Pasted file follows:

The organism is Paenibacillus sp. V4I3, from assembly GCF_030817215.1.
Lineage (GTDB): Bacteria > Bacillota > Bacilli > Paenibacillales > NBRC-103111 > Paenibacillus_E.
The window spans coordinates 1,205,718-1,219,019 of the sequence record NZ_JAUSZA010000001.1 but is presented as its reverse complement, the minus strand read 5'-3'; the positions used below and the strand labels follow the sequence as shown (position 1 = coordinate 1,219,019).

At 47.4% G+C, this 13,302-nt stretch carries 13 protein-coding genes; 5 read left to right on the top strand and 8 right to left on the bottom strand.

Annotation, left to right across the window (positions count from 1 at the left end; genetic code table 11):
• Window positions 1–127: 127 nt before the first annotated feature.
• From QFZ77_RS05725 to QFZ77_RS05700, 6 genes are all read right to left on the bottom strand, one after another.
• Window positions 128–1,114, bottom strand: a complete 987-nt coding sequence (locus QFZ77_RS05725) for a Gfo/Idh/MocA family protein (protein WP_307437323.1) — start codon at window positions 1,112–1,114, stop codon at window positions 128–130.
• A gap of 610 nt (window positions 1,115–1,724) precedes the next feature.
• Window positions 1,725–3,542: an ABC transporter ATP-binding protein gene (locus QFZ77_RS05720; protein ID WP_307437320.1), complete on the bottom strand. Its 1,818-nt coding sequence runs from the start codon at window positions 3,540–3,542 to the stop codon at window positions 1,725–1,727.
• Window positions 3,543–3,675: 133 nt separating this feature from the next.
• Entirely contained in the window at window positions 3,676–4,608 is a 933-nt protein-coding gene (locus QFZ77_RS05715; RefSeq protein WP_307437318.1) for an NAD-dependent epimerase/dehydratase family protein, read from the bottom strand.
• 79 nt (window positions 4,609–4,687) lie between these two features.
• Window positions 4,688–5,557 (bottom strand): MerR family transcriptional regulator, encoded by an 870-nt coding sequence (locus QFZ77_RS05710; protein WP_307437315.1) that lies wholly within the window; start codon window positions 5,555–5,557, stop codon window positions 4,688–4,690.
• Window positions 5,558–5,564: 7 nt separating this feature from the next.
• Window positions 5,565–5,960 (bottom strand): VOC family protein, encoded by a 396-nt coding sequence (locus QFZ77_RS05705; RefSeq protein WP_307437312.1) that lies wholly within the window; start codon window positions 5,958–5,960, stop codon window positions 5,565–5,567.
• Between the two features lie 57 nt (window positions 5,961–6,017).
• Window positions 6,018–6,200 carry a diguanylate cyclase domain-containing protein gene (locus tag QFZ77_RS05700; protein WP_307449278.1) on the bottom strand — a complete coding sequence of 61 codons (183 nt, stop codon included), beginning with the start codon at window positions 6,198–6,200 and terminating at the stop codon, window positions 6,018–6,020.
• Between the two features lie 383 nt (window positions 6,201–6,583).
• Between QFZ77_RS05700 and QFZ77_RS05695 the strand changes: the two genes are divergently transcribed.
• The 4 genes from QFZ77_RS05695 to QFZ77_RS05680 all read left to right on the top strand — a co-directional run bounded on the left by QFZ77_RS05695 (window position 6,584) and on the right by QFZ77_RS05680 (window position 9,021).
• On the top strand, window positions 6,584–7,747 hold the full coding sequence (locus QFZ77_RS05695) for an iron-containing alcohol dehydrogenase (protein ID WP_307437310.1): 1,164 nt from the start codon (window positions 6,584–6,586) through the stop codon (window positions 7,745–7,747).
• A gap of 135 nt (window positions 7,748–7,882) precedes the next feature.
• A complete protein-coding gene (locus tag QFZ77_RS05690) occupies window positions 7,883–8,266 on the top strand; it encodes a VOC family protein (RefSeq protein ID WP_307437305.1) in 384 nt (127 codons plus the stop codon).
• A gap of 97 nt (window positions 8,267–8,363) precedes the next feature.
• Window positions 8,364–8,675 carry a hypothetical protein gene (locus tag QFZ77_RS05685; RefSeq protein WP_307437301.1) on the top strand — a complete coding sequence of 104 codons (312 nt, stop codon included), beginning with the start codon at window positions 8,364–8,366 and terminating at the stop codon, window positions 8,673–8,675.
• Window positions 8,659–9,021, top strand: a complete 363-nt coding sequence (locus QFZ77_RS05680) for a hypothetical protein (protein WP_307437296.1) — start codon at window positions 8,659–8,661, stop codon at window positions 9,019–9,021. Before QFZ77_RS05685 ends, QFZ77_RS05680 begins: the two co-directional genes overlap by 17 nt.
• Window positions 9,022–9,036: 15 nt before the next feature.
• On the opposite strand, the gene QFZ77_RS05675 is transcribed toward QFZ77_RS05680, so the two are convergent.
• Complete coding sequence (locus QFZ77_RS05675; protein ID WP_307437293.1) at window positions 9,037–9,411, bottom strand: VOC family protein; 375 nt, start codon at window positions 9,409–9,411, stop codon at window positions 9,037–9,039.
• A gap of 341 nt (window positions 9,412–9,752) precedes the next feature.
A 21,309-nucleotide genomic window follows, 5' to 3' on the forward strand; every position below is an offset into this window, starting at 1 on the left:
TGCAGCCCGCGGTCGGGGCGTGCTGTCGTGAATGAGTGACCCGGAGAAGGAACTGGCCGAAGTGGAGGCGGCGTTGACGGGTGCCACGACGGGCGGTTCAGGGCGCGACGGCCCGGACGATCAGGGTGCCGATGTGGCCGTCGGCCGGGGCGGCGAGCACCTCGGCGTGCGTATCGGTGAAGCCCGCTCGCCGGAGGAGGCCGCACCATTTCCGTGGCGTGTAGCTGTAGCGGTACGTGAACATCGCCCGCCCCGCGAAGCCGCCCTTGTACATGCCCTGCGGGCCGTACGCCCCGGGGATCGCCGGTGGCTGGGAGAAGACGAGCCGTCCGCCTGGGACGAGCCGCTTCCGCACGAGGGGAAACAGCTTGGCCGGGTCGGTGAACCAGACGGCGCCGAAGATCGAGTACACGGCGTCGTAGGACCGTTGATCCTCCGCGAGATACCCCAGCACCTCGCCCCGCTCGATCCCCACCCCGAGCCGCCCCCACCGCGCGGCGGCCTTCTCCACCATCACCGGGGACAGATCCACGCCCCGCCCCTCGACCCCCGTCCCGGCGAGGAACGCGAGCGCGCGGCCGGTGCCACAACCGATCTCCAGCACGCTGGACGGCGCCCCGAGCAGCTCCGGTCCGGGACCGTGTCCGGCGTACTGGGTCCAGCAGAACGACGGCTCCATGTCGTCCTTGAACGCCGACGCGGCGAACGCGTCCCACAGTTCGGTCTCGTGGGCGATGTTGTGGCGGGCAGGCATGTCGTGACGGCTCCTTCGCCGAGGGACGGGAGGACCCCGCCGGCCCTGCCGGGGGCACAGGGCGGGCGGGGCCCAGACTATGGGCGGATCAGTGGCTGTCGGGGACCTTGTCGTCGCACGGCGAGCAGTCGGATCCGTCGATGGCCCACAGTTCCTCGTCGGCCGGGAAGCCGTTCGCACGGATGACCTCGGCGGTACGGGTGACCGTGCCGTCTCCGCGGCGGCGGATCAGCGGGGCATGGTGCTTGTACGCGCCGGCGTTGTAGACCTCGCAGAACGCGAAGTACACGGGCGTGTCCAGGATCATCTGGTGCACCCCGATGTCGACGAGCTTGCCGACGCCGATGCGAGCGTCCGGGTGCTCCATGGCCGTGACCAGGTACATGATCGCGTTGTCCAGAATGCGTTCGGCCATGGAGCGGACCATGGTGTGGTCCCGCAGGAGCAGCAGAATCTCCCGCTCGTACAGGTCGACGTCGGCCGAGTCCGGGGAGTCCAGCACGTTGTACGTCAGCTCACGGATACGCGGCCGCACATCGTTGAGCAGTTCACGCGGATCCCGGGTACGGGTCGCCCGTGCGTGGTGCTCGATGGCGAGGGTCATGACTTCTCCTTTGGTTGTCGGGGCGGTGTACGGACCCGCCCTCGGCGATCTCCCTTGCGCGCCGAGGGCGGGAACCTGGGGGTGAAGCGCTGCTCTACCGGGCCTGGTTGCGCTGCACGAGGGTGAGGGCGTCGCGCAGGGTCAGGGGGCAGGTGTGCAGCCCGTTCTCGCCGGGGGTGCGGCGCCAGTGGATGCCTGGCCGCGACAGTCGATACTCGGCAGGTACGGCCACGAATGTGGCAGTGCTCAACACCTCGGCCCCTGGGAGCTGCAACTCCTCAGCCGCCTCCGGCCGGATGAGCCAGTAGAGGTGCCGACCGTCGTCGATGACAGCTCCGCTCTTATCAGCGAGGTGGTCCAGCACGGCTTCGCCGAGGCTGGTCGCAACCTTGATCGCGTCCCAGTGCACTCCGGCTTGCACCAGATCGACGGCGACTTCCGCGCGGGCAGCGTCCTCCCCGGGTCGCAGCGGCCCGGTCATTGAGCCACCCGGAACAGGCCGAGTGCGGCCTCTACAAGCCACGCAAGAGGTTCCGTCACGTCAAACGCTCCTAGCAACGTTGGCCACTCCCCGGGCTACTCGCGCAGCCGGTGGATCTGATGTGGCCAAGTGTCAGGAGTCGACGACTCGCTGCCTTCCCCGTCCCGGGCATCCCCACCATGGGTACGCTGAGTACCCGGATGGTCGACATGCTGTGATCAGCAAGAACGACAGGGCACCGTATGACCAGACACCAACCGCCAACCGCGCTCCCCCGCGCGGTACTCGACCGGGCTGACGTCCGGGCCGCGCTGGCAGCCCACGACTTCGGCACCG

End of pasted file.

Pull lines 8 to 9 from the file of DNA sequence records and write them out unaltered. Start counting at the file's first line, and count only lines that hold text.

• Window positions 128–1,114, bottom strand: a complete 987-nt coding sequence (locus QFZ77_RS05725) for a Gfo/Idh/MocA family protein (protein WP_307437323.1) — start codon at window positions 1,112–1,114, stop codon at window positions 128–130.
• A gap of 610 nt (window positions 1,115–1,724) precedes the next feature.